The Monk of Mokha is one of my favorite books and the first on my list of the best books to read in 2024.

It tells the story of a Yemeni American who decides to start a coffee company to put Yemen back on the map and gets war trapped in Sana’a by civil war.

Aside from the crazy stories, I loved learning more about the history of coffee, how the market works, and the process of becoming a certified coffee roaster

🍿 The Coffee Man (Movie)

If you want a more visual experience of a coffee professional, consider watching The Coffee Man.

The documentary follows the Bosnian Sasa on his journey to the 2015 World Barista Championships and his mission to create the perfect cup of coffee.

It’s wonderful to see someone’s passion and gives a unique insight into the world of coffee.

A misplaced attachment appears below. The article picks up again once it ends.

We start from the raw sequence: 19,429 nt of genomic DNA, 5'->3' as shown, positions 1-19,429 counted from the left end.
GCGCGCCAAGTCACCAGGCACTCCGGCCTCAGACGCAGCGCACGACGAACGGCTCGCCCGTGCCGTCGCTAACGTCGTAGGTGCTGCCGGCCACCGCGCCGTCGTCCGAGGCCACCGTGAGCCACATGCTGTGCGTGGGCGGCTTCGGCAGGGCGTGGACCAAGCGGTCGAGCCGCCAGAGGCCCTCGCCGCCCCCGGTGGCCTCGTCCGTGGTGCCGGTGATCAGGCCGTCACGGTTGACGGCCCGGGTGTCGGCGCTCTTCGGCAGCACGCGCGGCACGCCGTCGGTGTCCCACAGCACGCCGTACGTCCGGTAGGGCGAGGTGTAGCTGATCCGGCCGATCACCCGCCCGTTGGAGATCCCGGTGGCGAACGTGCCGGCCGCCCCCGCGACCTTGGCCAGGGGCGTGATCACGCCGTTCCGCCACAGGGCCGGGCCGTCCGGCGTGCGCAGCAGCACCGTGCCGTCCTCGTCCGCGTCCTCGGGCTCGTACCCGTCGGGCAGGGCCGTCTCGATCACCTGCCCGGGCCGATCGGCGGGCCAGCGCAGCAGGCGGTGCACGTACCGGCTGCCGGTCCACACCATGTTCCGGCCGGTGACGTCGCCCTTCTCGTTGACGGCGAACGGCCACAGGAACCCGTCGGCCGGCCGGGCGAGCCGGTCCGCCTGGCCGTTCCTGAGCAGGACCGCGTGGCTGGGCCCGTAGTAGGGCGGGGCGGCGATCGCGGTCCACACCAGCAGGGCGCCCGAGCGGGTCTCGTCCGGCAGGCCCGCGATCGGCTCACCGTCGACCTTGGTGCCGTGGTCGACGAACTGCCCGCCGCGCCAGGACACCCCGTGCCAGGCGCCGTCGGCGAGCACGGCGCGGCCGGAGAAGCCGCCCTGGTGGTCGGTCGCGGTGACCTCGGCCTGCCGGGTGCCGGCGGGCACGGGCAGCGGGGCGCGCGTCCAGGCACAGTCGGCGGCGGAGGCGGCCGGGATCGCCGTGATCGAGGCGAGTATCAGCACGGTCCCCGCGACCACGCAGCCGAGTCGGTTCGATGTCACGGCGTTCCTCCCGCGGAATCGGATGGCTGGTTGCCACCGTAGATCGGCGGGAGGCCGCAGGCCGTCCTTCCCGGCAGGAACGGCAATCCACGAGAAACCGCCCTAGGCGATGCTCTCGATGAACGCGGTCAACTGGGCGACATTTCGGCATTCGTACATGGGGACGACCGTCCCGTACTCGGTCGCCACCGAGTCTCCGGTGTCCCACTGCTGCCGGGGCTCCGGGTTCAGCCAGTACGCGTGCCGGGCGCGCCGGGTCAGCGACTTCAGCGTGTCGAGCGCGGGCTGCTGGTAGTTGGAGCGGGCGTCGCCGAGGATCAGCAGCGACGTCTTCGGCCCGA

☕ Ways To Prepare Coffee

There are many different ways to prepare coffee, from Vietnamese Phin drip coffee to strong Turkish coffee with drab.

This article explains 19 ways of brewing coffee worldwide and the pros & cons. If you want to keep things simple, check out these six ways. It includes the costs and brewing times.

🎧 The World's Favorite Stimulant (Podcast)

Mark Plotkin is a famous Ethonobotanist (plant researcher) at Harvard. He is the mentee of Richard Evans Schultes, known as the father of ethnobotany and the first Westerner to discover Ayahuasca.

Mark also wrote one of my favorite books of all time, Tales of a Shaman’s Apprentice, which features his stories from working with indigenous tribes in South America.

In this podcast episode on the Tim Ferris Show, he explains everything you need to know about coffee, from history to chemistry. 

🔎 Follow These Two Coffee Experts

Are you ready to get started? Start with these two coffee experts. 

1. James Hoffman, with his books World Atlas Coffee and How to Make the Best Coffee at Home.

2. Sprometheus on YouTube is for espresso lovers and casual coffee drinkers who want to make better coffee.

🎁 Buy Me a Coffee

If you like this special edition and want to support it, you can by buying me a coffee.

Thanks for reading, and let me know if you have more tips!